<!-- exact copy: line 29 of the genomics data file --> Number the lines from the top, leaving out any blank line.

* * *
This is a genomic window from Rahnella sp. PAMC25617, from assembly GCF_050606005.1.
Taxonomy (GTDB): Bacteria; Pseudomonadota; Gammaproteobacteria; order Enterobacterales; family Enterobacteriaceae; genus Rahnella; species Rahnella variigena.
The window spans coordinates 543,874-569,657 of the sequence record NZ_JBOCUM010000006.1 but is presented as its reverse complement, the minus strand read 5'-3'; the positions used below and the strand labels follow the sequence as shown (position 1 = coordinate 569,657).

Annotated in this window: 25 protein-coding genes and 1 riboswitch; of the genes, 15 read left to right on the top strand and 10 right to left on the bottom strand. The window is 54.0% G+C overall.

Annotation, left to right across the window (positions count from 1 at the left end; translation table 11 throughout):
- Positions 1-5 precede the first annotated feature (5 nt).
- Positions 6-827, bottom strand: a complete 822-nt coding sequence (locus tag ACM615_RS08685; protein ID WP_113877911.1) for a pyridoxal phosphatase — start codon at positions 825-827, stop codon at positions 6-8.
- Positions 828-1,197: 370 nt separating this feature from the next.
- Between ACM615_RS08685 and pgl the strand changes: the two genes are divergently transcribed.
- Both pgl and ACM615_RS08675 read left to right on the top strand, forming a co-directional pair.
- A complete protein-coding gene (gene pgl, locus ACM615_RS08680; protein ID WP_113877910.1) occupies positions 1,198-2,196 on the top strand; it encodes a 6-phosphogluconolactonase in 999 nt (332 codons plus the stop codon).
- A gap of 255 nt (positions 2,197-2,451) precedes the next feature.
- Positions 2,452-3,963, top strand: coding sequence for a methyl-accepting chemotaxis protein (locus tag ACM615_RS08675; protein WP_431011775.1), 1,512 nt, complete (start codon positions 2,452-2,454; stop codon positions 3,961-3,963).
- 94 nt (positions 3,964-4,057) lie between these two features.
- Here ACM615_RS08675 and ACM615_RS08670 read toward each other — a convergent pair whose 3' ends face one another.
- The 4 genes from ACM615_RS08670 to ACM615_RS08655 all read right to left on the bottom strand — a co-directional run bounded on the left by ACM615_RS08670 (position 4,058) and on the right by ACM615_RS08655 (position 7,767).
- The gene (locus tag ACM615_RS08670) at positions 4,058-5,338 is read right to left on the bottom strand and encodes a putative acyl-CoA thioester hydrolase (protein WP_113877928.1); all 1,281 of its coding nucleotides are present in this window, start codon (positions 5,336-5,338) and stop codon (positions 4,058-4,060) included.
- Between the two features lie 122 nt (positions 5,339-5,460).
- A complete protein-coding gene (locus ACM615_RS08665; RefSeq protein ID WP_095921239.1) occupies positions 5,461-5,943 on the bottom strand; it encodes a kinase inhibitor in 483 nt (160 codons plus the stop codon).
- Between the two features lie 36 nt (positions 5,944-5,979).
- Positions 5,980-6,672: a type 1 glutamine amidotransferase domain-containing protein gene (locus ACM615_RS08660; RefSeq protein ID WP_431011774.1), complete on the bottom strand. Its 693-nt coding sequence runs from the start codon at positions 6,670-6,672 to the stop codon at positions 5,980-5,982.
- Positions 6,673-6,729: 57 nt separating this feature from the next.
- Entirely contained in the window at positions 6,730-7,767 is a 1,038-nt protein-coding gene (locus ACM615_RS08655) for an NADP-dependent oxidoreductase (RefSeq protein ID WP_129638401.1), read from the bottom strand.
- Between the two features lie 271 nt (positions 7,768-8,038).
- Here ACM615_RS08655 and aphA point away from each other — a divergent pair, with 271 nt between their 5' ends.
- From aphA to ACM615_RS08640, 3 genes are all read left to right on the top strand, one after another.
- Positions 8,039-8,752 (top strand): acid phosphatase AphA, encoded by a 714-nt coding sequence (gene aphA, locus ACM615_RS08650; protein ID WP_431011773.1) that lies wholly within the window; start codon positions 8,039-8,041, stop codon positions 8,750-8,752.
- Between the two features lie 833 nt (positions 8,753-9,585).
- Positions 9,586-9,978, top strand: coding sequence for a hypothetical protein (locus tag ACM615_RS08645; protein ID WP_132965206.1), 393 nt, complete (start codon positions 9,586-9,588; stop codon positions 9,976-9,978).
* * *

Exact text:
- Positions 9,586-9,978, top strand: coding sequence for a hypothetical protein (locus tag ACM615_RS08645; protein ID WP_132965206.1), 393 nt, complete (start codon positions 9,586-9,588; stop codon positions 9,976-9,978).